Please send your CV to Evie @ lccipinfo@gmail.com or to Evie Murray, Chair, Leith Community Crops in Pots at 

Suite 1, 46A Constitution Street, Edinburgh, EH6 6RS



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The next meeting of Leith Links CC takes place on Monday, 26th Januray 2015. Meetings take place in Persevere Room, Leith Community Centre at 7pm. If you live in the Leith Links area we would be pleased to meet you.



Leith Decides The Results

The fifth £eith decides has taken place with 37 fantastic projects from which to choose this year.  Leithers allocated £22, 092 in grants of up to £1,000 to 25 projects.  Many people commented on how very difficult is was to make a choice this year.  The community grant awards are as below.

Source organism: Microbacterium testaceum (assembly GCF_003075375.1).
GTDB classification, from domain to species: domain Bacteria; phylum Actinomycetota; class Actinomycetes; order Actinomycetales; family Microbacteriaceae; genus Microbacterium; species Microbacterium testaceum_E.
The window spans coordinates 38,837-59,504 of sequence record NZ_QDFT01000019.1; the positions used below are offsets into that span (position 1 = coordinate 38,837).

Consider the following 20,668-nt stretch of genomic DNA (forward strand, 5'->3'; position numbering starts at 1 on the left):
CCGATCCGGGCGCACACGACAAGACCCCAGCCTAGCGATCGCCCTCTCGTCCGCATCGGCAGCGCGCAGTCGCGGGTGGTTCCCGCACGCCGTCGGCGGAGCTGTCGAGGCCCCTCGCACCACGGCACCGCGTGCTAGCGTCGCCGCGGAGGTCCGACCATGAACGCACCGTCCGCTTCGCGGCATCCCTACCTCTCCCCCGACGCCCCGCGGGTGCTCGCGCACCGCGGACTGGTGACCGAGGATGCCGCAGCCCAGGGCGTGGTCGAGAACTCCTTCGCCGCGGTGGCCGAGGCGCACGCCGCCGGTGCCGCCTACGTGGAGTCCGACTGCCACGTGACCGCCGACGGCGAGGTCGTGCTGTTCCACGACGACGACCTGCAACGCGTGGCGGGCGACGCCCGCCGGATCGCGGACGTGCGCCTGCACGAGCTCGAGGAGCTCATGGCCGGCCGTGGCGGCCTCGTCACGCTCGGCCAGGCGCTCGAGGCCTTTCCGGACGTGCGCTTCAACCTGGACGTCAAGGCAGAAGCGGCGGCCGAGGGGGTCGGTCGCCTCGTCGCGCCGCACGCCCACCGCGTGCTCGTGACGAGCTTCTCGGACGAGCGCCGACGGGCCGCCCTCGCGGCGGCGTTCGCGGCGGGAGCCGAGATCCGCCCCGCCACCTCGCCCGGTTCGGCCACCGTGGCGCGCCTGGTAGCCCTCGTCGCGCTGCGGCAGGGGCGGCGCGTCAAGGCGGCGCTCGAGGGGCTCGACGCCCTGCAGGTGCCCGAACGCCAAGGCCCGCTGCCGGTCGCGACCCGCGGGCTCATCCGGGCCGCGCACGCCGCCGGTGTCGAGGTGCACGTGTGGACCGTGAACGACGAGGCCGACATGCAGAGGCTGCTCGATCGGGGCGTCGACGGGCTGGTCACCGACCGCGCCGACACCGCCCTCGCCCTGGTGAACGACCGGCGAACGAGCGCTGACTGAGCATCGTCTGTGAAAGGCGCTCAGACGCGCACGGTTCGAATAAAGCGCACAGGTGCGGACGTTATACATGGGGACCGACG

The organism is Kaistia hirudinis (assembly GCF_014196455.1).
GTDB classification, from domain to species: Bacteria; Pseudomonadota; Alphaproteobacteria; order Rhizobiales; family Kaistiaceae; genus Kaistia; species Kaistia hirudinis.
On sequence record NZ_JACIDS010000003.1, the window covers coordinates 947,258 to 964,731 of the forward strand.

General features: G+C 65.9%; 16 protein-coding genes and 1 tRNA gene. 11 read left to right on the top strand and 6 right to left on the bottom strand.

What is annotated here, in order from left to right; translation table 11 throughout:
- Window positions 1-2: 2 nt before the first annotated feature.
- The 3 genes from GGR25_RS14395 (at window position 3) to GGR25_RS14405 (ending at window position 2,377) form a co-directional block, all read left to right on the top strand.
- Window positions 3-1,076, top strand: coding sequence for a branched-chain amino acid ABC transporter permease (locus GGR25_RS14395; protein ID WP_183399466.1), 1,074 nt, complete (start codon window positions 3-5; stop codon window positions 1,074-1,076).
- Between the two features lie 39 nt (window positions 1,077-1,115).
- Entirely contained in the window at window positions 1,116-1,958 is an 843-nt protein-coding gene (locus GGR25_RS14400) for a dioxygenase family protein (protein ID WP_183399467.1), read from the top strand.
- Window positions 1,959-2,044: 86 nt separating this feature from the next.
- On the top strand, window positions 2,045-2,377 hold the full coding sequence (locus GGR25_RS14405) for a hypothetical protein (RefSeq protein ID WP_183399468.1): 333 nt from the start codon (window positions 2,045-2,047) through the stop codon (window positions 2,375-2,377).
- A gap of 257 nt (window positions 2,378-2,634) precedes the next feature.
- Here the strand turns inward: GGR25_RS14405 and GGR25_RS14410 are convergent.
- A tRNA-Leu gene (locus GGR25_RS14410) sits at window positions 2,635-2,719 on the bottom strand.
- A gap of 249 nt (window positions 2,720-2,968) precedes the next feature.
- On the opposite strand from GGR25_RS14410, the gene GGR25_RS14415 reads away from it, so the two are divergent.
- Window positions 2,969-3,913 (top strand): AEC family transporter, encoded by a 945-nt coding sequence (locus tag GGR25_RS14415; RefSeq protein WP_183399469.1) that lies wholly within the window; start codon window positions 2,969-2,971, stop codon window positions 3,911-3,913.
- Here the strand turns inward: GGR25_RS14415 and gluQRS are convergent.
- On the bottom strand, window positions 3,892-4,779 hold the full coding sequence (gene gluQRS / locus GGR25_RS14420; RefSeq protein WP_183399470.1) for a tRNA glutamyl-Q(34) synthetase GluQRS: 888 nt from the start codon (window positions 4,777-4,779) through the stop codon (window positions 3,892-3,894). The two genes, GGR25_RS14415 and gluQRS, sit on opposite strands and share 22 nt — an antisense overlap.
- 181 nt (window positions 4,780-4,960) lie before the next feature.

North Edinburgh Dementia Care £1,000

Lothian Autistic Society £1,000 (tbc)

Friends of Prospect Bank School £1,000 (tbc)

Music in Hospitals £672

Leith Festival Association – Tea Dance £250

CLASP £700

Rowanalba £830

St. Mary’s Primary School Parents Council – outdoor fun £1,000

St. Mary’s Primary School Parents Council – Sports Equipment £918

Dr. Bell’s Family Centre £1,000

IWomen £1,000

YMCA – Plusone Mentoring £800

Victoria Primary PTA £1,000

Strange Town £1,000

Leith Walk Primary School Parent Council £1,000

Leith St. Andrew’s Playgroup £990

Leith Festival Association – Toilet facilities £1,000

Leith Primary Parent Council £1,000

Citadel Arts Group £1,000

Hermitage Park School Association £500

Citadel Youth Centre £900

Fort Youth and Community Association £1,000

FENIKS – english classes £885

Stanwell Nursery Parents Council £969

Leith Late £678

Full details can be found the the Leith NP site through City of Edinburgh Council web page

The contractors carrying out the upgrade works to the Foot of the Walk junction (MacLay Civil Engineering Ltd) are anticipated to start mobilising next week, commencing 9 February, with full presence on site expected week commencing 16 February.